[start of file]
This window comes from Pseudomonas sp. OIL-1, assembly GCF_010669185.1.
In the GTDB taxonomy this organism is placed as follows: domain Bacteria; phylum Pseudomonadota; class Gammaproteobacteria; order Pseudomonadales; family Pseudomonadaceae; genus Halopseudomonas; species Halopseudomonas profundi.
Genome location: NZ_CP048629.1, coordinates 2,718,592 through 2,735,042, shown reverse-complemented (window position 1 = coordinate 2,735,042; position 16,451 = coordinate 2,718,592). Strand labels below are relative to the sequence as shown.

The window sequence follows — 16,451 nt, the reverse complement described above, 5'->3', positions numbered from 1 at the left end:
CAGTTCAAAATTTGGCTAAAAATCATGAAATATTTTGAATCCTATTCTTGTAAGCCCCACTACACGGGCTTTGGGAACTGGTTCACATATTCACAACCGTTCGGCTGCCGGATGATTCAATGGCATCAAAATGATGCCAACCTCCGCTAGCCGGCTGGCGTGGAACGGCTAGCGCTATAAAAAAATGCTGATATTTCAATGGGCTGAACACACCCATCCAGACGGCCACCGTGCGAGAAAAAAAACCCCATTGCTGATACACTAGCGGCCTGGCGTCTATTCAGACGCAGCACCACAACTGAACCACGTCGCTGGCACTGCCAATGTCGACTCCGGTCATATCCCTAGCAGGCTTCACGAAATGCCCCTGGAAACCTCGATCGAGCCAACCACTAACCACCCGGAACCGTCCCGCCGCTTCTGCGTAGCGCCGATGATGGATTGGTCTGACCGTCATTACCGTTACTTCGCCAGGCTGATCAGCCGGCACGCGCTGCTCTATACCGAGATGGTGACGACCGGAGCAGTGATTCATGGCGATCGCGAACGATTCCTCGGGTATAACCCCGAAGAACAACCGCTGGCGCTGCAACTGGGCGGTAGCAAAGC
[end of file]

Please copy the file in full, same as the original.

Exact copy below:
This window comes from Pseudomonas sp. OIL-1, assembly GCF_010669185.1.
In the GTDB taxonomy this organism is placed as follows: domain Bacteria; phylum Pseudomonadota; class Gammaproteobacteria; order Pseudomonadales; family Pseudomonadaceae; genus Halopseudomonas; species Halopseudomonas profundi.
Genome location: NZ_CP048629.1, coordinates 2,718,592 through 2,735,042, shown reverse-complemented (window position 1 = coordinate 2,735,042; position 16,451 = coordinate 2,718,592). Strand labels below are relative to the sequence as shown.

The window sequence follows — 16,451 nt, the reverse complement described above, 5'->3', positions numbered from 1 at the left end:
CAGTTCAAAATTTGGCTAAAAATCATGAAATATTTTGAATCCTATTCTTGTAAGCCCCACTACACGGGCTTTGGGAACTGGTTCACATATTCACAACCGTTCGGCTGCCGGATGATTCAATGGCATCAAAATGATGCCAACCTCCGCTAGCCGGCTGGCGTGGAACGGCTAGCGCTATAAAAAAATGCTGATATTTCAATGGGCTGAACACACCCATCCAGACGGCCACCGTGCGAGAAAAAAAACCCCATTGCTGATACACTAGCGGCCTGGCGTCTATTCAGACGCAGCACCACAACTGAACCACGTCGCTGGCACTGCCAATGTCGACTCCGGTCATATCCCTAGCAGGCTTCACGAAATGCCCCTGGAAACCTCGATCGAGCCAACCACTAACCACCCGGAACCGTCCCGCCGCTTCTGCGTAGCGCCGATGATGGATTGGTCTGACCGTCATTACCGTTACTTCGCCAGGCTGATCAGCCGGCACGCGCTGCTCTATACCGAGATGGTGACGACCGGAGCAGTGATTCATGGCGATCGCGAACGATTCCTCGGGTATAACCCCGAAGAACAACCGCTGGCGCTGCAACTGGGCGGTAGCAAAGC